By Richard J. Hand
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Extra info for Grand-Guignol: The French Theatre of Horror
Jouvin had no intention of playing the sleeping partner and attempted to assume control of the theatre. There followed a brief but seemingly acrimonious relationship between the two new partners, at the end of which Choisy left the Grand-Guignol in 1928 to set up ‘Le Théâtre du Rire et de l’Épouvante’ at the Théâtre Saint-Georges. 11 Maxa herself was contractually obliged to remain at the GrandGuignol, but as soon as Jouvin was assured of victory in his battle with Choisy, she too was unceremoniously released, according to her own version of events, for having too popular a following.
The Grand-Guignol—either as a late or postmelodramatic form—would seem to have used such techniques as a central feature of its practice. Although some publicity shots of GrandGuignol present images that look naturalistic, many pictures and displays of the form reveal gestures and expressions that are heightened to the extreme. In addition to his work as a dramatist André de Lorde wrote a practical guide for actors entitled Pour Jouer la Comédie de Salon (1908). In this work de Lorde provides some interesting guidelines for performance practice that, although not expressly about Grand-Guignol, are nevertheless worthy of consideration.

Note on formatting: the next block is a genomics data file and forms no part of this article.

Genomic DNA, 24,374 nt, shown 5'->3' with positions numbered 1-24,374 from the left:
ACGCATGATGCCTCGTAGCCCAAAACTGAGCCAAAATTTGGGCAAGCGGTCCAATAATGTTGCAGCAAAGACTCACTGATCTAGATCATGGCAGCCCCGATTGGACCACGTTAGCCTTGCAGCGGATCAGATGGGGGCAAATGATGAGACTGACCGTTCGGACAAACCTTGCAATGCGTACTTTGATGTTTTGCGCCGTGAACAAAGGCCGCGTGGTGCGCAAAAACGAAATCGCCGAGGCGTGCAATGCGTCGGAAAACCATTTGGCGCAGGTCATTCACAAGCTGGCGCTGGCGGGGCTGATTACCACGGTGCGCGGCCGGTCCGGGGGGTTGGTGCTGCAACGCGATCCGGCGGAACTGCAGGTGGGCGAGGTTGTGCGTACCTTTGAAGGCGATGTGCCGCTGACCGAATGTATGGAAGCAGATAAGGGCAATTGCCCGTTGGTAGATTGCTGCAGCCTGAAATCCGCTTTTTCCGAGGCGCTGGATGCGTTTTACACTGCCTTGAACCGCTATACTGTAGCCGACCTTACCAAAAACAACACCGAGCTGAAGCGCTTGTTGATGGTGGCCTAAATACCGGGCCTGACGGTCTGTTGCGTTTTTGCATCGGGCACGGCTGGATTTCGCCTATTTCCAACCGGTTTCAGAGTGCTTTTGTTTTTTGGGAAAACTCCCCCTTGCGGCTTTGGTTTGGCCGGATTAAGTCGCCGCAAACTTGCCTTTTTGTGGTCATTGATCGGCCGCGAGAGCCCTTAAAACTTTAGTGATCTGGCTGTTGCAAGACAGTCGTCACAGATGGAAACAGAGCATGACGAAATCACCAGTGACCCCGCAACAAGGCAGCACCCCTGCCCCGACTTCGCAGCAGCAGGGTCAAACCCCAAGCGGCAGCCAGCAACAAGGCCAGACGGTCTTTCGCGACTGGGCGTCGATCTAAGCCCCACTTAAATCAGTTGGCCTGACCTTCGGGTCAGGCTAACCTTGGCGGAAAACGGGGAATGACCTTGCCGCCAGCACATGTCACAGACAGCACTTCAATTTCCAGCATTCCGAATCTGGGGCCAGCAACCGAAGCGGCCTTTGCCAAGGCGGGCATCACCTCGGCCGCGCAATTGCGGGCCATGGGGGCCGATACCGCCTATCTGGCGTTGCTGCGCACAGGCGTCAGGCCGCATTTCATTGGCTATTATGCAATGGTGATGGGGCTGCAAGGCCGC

We have found controlling a direct address to be a valuable strategy in performance practice, although it should never be over-used (except, occasionally, in comedy). We have used the calculated gaze for numerous moments of horror: whether it is the Grand-Guignol ‘monster’ before a moment of physical violence, or a ‘victim’ at the moment of revelation. The Ecco footage is an extremely valuable artefact, as it gives us an insight into the Grand-Guignol’s melodramatic performance style at the time of the theatre’s demise.